Every Family in SC Pays Taxes: The Poorest Pay a Larger Share of Their Income than Wealthiest

As the S.C. General Assembly looks to do “tax reform,” a new report, Who Pays? A Distributional Analysis of the Tax Systems in All 50 States by the D.C.-based Institute on Taxation and Economic Policy [ITEP] illuminates the flawed premise which underlies the effort to make our taxes “lower, flatter and fairer”.

Focused especially on lowering income tax rates for upper income taxpayers, those efforts would push income tax burden further down the income scale. Looking at state and local taxes as a whole, the distribution of taxes paid by SC families is already, compared to most other states, relatively flat across income groups, except that our highest income families contribute a lower percent than most South Carolinians. Shifting income tax shares from upper income families onto lower-income families makes our tax system less flat and less fair … not more.

Who Pays? shows that our lowest income families, those below $19,400 annual income in 2015, pay 8.3 % of their income to state and local taxes under laws in effect on September 10, 2018.[1] For the top 1 % of family incomes, above $416,000, only 6.8 % of that income goes to state and local taxes. Our state and local taxes are regressive when our lower-income families are contributing more as a share of income than our wealthiest families.

Driving differing shares at different income levels, the below table shows, is that the bulk of tax revenues come from progressive taxes on income and regressive sales and excise taxes. When you combine them with the moderately regressive property tax, you produce a combined tax burden that is higher on poor people (and the middle class) than on our wealthiest families.

So, to improve fairness, we should fix the particularly regressive features of our income tax code:

  • Make our Earned Income Tax Credit refundable so that those who don’t owe income taxes can access it.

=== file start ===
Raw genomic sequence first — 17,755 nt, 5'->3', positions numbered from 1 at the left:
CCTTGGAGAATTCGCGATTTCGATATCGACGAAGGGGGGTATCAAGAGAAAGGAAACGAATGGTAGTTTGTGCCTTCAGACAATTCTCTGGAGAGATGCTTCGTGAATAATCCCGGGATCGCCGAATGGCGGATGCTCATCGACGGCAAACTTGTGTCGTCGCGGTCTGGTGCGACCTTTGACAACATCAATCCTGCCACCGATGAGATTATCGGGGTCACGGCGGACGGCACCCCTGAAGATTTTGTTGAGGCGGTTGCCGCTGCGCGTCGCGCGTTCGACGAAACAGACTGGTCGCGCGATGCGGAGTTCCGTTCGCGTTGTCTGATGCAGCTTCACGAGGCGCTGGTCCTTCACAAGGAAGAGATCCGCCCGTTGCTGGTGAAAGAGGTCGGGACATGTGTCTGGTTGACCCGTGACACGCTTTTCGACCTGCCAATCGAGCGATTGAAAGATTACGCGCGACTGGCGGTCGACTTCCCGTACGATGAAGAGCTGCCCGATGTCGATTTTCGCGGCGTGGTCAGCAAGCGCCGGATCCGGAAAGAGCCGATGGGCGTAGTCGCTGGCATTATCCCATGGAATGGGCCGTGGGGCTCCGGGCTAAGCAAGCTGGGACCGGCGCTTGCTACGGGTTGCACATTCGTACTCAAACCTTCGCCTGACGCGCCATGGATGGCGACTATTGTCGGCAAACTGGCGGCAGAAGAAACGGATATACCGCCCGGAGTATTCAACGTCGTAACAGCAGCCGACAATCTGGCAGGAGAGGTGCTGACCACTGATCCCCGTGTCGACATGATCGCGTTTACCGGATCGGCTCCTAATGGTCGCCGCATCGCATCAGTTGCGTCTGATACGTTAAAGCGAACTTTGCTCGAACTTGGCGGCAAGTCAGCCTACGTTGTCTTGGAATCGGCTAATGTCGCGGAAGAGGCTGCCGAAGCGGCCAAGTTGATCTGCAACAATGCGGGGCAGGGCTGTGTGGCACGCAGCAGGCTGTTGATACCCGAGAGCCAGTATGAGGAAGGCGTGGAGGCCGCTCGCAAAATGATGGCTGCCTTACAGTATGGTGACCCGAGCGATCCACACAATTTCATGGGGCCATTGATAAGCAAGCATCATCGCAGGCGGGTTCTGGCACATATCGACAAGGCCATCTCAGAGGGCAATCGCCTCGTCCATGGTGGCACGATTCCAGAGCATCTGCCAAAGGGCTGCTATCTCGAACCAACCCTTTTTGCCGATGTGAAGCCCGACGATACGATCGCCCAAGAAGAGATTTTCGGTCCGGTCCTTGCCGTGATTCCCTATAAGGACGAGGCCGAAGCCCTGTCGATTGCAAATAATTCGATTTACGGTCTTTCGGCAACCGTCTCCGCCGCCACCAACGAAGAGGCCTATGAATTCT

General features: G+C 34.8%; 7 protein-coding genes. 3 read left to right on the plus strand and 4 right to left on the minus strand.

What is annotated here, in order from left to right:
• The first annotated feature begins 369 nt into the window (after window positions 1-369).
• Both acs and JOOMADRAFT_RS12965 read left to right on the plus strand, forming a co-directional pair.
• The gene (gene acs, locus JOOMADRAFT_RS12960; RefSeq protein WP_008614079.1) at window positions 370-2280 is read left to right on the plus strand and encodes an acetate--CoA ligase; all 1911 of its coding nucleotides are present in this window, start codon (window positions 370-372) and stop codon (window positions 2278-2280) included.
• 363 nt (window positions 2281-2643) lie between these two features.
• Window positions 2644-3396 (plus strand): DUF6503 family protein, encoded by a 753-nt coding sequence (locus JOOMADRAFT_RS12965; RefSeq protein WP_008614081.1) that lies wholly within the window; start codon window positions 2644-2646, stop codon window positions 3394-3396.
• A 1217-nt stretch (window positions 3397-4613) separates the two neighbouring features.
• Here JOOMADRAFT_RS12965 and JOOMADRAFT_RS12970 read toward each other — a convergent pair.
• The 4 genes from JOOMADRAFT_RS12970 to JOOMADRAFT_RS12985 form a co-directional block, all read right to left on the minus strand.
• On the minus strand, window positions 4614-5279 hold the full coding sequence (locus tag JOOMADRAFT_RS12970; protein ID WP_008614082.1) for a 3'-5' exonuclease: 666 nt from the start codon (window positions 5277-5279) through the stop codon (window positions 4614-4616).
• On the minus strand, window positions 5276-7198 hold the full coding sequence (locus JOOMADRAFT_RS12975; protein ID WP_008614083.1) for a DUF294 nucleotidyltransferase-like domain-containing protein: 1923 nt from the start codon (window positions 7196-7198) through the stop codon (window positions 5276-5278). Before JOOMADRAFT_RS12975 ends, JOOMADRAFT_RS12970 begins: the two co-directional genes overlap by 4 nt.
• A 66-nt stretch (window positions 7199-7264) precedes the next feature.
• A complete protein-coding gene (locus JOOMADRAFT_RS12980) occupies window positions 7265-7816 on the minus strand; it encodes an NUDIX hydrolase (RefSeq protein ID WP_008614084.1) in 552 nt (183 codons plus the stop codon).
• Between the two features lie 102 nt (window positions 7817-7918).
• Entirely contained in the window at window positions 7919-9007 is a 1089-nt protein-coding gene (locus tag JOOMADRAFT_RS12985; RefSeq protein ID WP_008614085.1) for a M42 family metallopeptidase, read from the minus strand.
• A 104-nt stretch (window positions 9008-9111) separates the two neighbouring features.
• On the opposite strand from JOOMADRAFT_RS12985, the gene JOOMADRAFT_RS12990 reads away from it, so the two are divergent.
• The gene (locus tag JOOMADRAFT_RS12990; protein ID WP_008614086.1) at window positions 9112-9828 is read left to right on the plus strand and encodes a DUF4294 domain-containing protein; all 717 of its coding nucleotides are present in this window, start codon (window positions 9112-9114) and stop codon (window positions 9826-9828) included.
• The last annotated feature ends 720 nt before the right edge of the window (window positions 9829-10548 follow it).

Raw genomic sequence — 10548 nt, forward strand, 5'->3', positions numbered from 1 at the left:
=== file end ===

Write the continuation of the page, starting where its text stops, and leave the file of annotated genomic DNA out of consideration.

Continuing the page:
• Tax ordinary income and capital gains at the same rate, instead of ignoring 44 % of capital gains income.
  • Tax pass through income at the same rate as other personal income.
  • Make any tax credits that offset sales, excise or property taxes refundable so that lower-income households can access those credits.
  • Reimpose the tax on large estates and inheritances.

At the same time, when the General Assembly looks at sales taxes, the way to lower sales tax rates is to expand sales taxes on services and not onto the higher-dollar exemptions on items like groceries, drugs, and household electricity and water that make our overall tax system less regressive.

And, as nearly every member of the General Assembly knows, they should repeal Act 388 that eliminated property taxes for school operations on owner-occupied homes. They paid for it, largely, by increasing the regressive general sales tax and shifted property tax burdens onto businesses and renters. That would take more courage than anyone believes they have.

As the General Assembly moves to “tax reform” discussions in 2019, there should be a full recognition that there are no “noncontributors”. All South Carolina families pay taxes and families in the lowest 20 percent of incomes pay 22 % more in state and local taxes as a share of income than those in the top 1 percent. If they only look at income taxes, they will not see the whole picture.

[1] South Carolina adopted  H. 5341 on October 3, 2018 to update our conformity and nonconformity with federal tax law. Analyses of that legislation suggests that the final bill has a slightly progressive effect, though not enough to change the general shape of the distribution in South Carolina as described in Who Pays?


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